Senate Passes Environmental Bond Bill

Eldridge secures funding for new Water Innovation Trust, DEP water quality monitoring

BOSTON – The Senate on Thursday, July 10th, unanimously passed a bill providing for the preservation and improvement of land, parks and clean energy in the Commonwealth.

“This bill allows us to protect some of the state’s most important natural resources,” said Senator Jamie Eldridge (D-Acton). “These investments will allow residents to continue to enjoy the same quality of life that makes Massachusetts so special, including protecting open space, clean rivers, streams, lakes and ponds, and keep farms viable. It will also increase the state’s focus on water innovation in Massachusetts and create cost effective ways of delivering clean water. Finally, the environmental bond bill begins the planning for Massachusetts to adapt to climate change, while also increasing our state and communities’ commitment to moving away from fossil fuels.

Senator Eldridge filed two amendments to the bill that passed, capitalizing the Water Technology Innovation Trust Fund at $10 million and providing $5 million for DEP programs to improve water and air quality. The Water Innovation Trust Fund will support the growing water innovation cluster in Massachusetts to provide safe and affordable water resources. It will be used to create a network of Water Treatment testing facilities, solutions to critical water infrastructure needs in Massachusetts and drive economic development and job creation.

“This bill represents our continued commitment in promoting the highest environmental standards all across the Commonwealth and will make significant improvements in our communities,” Senate President Therese Murray (D-Plymouth) said. “It provides funding to allow for the protection of our natural resources through initiatives such as reforesting after natural disasters, improving water quality, supporting innovative green projects, among others. These are necessary investments to ensure the health of our communities for years to come.”

“The environmental bond bill offers us an opportunity to continue our state’s leadership in energy efficiency, to promote clean and alternative forms of energy and, by funding a water innovation trust fund, to allow us to partner with our fine universities and the private sector to develop leading edge clean water technology that will create jobs,” said Senator Brian A. Joyce (D-Milton), Chairman of the Senate Committee on Bonding, Capital Expenditures and State Assets.

“In this Commonwealth, we have pristine natural resources that should be protected,” said Senator Stephen M. Brewer (D-Barre), Chair of the Senate Committee on Ways and Means. “Skiing, fishing, and just taking in nature are only a few examples of outdoor activities loved by Massachusetts’ residents. By investing in the preservation of land, parks and clean energy throughout the Commonwealth—from water and air quality measures to provisions that tackle greenhouse gas emissions—this bill will improve our state for the enjoyment of generations to come.”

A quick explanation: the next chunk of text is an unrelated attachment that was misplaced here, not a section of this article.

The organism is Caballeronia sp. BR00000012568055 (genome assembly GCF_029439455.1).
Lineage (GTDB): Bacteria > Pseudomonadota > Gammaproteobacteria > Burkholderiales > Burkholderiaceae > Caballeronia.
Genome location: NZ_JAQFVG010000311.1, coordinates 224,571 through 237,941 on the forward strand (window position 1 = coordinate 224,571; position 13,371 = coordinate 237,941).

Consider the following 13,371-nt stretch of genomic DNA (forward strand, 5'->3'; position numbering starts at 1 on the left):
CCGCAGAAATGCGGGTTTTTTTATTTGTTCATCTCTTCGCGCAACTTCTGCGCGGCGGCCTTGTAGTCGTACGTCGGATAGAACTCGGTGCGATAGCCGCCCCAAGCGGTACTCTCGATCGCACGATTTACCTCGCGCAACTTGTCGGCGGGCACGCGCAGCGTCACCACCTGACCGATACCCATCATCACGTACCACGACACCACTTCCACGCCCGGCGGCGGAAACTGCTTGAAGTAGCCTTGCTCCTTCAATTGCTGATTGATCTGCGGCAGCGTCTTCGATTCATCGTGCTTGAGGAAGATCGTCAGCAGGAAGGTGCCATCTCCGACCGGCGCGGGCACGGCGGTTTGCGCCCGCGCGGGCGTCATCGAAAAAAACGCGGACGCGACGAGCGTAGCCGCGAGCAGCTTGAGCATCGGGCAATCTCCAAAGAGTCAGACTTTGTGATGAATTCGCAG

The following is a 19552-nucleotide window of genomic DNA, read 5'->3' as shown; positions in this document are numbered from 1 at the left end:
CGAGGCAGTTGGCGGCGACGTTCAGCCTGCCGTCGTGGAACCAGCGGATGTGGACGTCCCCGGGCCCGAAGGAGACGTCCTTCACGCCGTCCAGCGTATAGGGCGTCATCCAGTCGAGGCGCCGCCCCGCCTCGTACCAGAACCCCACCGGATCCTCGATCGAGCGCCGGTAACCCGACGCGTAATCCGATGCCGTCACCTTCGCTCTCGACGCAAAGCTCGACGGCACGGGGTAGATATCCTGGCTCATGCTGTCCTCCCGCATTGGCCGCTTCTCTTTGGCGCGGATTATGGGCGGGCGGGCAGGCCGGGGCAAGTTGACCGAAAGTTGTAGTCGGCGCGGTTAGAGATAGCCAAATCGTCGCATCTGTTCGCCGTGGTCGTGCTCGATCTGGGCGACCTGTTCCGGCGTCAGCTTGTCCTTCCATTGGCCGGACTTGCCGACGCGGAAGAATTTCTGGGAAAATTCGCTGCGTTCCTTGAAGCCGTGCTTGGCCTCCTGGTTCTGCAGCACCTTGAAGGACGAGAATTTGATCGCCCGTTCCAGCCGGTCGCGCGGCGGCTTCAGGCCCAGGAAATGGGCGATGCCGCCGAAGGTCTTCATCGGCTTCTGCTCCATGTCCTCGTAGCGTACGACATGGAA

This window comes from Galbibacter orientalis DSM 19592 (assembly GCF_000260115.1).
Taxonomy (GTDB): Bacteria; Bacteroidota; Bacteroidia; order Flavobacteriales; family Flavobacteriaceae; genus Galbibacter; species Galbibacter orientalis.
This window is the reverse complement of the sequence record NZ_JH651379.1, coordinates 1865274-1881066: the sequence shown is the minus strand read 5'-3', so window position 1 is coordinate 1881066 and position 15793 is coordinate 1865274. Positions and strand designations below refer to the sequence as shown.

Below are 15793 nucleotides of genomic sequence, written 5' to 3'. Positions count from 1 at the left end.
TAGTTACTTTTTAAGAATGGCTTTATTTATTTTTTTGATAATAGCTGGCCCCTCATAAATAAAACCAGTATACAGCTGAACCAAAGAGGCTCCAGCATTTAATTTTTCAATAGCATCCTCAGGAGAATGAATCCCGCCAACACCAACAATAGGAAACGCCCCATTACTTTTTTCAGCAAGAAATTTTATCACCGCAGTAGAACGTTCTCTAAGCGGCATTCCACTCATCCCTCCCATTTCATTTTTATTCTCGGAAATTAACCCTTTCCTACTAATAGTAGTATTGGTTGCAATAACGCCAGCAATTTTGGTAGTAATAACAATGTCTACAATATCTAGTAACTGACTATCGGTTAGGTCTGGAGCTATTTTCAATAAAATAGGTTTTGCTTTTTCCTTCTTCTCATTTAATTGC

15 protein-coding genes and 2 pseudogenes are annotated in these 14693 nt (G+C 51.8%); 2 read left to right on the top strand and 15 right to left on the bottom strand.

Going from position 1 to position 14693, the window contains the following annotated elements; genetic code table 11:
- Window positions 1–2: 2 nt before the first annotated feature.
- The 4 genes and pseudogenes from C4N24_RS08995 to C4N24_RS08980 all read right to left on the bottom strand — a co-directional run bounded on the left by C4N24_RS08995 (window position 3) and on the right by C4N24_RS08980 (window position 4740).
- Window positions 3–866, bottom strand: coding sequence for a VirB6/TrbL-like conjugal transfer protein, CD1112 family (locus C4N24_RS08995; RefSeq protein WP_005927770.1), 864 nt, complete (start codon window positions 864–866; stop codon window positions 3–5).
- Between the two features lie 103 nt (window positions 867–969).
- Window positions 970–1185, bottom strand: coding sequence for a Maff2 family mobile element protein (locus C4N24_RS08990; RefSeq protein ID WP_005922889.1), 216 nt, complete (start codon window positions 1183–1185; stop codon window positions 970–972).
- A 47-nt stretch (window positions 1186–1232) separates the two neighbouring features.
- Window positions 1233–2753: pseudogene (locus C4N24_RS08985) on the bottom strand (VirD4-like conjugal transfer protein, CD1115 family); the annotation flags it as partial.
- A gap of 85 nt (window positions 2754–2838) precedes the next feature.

This legislation authorizes a $1.9 billion, 4-year capital plan and includes:

• $10 million for the Executive Office of Energy and Environmental Affairs for general improvements and replacements to infrastructure;
• $75.4 million for the Department of Environmental Protection for investment in water and air quality protection;

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• $20 million for the design, construction, reconstruction, repair or removal of state-owned dams;
• $57.5 million for the Department of Conservation and Recreation for acquisition of land and interests in land;
• $10 million for the design, construction, reconstruction, repair, improvement, or rehabilitation of flood control facilities and water resource protection related facilities;
• $10.1 million for watershed protection and rehabilitation and technical assistance grants for the removal of aquatic invasive plants;
• $10 million for the Department of Energy and Resources’ Leading by Example Program to reduce greenhouse gas emissions and other environmental impacts;
• $28.6 million for the design, construction, reconstruction, rehabilitation, repair or removal of municipally-owned dams and for inland-flood control projects;
• $10 million for the Department of Agricultural Resources for the agricultural preservation restriction program;
• $20 million for the acquisition of open space, recreation, and conservation land;
• $50.875 million for the purpose of a forestry and tree planting program;
• $30.350 million for the improvement of recreational opportunities and ecological integrity protection;
• $3 million for oil or hazardous waste assessment, containment, cleanup, control, removal, or response;
• $20 million for the Department of Fish and Game for the acquisition of land to protect native flora and fauna communities;
• $1 million for conserving and recovering rare and endangered plant and animal species
• $3.4 million for upland habitat management of forestlands, shrub lands, and grasslands;
• $160 million for the Department of Conservation and Recreation for the design, construction, reconstruction, removal, improvement, or rehabilitation of department reservations, forests, parks, harbor islands, and other recreational facilities;
• $5 million for recreational trails matching grants;

The Senate and House will now produce a compromise bill for final passage and consideration of the Governor.



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